British Study Recommends Limiting Actos Treatment, According to Cancer Monthly

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Scientists find a “modest but clinically significant” link between the diabetes drug and bladder cancer.

We recommend prescribers limit pioglitazone use to shorter durations.

The authors of a new study published in the British Journal of Clinical Pharmacology and detailed by Cancer Monthly recommend that doctors who treat diabetes limit their patients’ exposure to the drug piaglitazone (Actos) to reduce their risk of bladder cancer.

The research team from Liverpool conducted a search of the medical literature for any studies linking pioglitazone with bladder cancer. They found 230 citations, including 18 studies. Five of the studies were randomized controlled trials and 13 were observational studies. The randomized controlled trials included 7,878 participants and the observational studies included more than 2.6 million. Meta-analysis showed a “significantly higher overall risk of bladder cancer” with pioglitazone use in both types of studies.

Further analysis showed that the risk of bladder cancer among diabetics increased with higher doses and/or longer duration of pioglitazone treatment. The risk of bladder cancer was greatest in diabetics on more than 28 grams of pioglitazone. A “significant increased risk” of bladder cancer was also found among patients who were on pioglitazone for a year or more.

Notably, the researchers did not find the same bladder cancer risk with a similar drug called rosiglitazone (Avandia), which is in the same drug category as pioglitazone but was withdrawn because of its association with cardiovascular problems. They conclude that the evidence for a relationship between bladder cancer risk and rosiglitazone is “limited and inconsistent”.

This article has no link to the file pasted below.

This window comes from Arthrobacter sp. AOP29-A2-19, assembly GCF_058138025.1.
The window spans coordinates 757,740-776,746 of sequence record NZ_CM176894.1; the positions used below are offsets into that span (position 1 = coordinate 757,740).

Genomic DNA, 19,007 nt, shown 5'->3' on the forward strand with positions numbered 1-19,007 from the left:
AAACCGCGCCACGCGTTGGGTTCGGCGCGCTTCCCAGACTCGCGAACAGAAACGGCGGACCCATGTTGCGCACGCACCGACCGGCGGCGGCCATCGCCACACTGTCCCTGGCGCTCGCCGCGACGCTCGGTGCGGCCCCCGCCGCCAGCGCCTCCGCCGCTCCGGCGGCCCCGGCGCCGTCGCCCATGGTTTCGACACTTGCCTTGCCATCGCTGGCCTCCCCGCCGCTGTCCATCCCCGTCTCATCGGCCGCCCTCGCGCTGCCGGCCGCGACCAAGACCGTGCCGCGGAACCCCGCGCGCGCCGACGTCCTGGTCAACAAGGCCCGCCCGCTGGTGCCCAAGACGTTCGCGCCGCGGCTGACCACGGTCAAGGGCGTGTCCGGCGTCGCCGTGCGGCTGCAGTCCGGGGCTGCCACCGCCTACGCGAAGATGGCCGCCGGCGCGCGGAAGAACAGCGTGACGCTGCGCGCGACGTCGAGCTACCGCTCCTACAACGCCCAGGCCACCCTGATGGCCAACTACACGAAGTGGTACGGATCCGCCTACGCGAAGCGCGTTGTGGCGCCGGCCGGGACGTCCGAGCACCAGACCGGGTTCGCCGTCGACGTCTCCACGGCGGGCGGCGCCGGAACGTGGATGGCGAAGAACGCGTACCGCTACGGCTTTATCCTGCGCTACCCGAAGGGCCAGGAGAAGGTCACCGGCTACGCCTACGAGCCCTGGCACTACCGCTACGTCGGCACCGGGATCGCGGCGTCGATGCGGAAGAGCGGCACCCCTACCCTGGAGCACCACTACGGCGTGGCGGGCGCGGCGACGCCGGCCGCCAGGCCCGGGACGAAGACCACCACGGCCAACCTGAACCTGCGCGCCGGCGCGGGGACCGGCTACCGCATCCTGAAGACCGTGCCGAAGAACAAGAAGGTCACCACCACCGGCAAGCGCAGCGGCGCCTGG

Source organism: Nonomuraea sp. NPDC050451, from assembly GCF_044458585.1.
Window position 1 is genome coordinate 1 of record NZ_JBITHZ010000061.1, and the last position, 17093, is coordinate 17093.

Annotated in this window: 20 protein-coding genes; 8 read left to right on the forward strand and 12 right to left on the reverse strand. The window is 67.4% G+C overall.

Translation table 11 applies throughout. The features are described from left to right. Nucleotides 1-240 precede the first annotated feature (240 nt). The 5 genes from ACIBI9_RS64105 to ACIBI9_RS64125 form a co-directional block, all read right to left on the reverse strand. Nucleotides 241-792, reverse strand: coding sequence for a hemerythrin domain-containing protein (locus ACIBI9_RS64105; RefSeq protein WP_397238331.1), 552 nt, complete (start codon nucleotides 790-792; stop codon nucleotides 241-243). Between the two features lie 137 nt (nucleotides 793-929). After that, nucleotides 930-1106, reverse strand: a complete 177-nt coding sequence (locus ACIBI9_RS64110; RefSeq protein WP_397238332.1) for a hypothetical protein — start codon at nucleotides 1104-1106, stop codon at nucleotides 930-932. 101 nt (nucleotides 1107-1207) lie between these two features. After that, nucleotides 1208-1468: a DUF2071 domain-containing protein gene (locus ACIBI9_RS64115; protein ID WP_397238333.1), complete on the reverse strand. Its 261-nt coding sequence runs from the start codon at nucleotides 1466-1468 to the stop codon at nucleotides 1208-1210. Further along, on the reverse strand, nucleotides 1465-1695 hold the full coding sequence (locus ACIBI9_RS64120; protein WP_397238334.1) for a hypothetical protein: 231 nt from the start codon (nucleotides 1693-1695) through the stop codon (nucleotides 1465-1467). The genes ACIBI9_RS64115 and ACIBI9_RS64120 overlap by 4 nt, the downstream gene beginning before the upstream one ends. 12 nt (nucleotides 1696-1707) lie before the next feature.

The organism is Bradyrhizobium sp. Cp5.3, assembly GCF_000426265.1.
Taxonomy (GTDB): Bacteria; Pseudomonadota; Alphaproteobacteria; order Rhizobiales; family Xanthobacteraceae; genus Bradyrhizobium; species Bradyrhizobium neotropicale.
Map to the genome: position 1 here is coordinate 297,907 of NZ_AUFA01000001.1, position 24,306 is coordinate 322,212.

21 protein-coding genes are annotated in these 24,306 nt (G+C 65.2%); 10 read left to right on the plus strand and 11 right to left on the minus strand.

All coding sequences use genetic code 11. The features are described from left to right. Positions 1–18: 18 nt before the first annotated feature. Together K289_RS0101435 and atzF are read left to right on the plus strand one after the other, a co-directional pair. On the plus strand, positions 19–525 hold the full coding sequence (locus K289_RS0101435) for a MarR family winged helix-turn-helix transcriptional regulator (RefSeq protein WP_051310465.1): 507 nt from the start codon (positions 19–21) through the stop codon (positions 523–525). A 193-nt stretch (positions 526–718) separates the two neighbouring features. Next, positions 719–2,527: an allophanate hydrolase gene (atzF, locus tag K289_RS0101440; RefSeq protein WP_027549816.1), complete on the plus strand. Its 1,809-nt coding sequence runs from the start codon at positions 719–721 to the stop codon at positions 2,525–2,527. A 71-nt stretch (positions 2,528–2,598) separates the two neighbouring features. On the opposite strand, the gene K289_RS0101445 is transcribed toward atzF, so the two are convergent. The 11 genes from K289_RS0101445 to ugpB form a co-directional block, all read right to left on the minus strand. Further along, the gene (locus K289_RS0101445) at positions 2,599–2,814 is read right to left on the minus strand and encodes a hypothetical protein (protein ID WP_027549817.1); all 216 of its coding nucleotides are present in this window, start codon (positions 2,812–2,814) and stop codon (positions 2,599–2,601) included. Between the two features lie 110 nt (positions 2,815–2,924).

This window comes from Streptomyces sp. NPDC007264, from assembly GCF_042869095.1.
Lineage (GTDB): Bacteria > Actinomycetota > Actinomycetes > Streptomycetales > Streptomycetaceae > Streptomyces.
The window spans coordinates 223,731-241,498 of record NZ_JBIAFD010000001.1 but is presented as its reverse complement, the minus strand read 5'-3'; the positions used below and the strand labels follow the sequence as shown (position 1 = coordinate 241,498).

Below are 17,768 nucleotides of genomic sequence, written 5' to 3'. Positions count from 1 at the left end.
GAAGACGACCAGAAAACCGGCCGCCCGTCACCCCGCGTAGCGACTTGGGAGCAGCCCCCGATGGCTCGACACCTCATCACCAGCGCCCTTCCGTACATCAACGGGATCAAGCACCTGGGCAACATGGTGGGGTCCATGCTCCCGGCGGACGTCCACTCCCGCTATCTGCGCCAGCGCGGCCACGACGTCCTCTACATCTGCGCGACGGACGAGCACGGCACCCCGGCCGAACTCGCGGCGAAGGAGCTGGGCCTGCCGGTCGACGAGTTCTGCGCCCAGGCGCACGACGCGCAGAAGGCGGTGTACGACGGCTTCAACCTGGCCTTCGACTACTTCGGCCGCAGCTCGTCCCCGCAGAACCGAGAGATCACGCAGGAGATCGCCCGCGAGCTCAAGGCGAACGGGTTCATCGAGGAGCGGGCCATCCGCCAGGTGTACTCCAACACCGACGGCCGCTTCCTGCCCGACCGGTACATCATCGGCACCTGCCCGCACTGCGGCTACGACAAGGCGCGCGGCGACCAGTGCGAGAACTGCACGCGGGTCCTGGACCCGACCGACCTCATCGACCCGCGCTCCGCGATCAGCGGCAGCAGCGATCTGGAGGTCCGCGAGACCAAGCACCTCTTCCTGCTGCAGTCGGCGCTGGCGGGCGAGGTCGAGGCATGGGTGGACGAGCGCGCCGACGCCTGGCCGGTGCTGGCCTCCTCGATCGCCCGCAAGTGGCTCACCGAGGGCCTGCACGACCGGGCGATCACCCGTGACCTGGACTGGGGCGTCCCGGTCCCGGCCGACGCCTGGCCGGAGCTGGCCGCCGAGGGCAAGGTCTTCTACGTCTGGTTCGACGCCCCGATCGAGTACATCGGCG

In an effort to limit the bladder cancer risk potential of pioglitazone, the researchers conclude their article with a recommendation that prescribers “limit pioglitazone use to shorter durations”. The drug has been withdrawn as a diabetes treatment in some countries because of the risk. The original research article appears in the British Journal of Clinical Pharmacology. (Turner, RM, et al, “Thiazolidinediones and associated risk of bladder cancer: a systematic review and meta-analysis”, December, 2013, British Journal of Clinical Pharmacology, Epub ahead of print,

For over ten years, Cancer Monthly has been the only centralized source of cancer treatment results. Patients can see the actual survival rate, quality-of-life indicators, and other key data for approximately 1,500 different cancer treatments. Cancer Monthly provides timely and ground-breaking news on the causes, diagnoses and treatments of the most common cancers including Bladder, Brain, Breast, Colon, Kidney (Renal), Liver, Lung (NSCLC), Ovarian, Prostate and Rectal Cancers, Melanoma, Mesothelioma, and Non-Hodgkin's Lymphoma. Written for patients and their loved ones, Cancer Monthly helps families make more informed treatment decisions.

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Michael Ellis
Cancer Monthy
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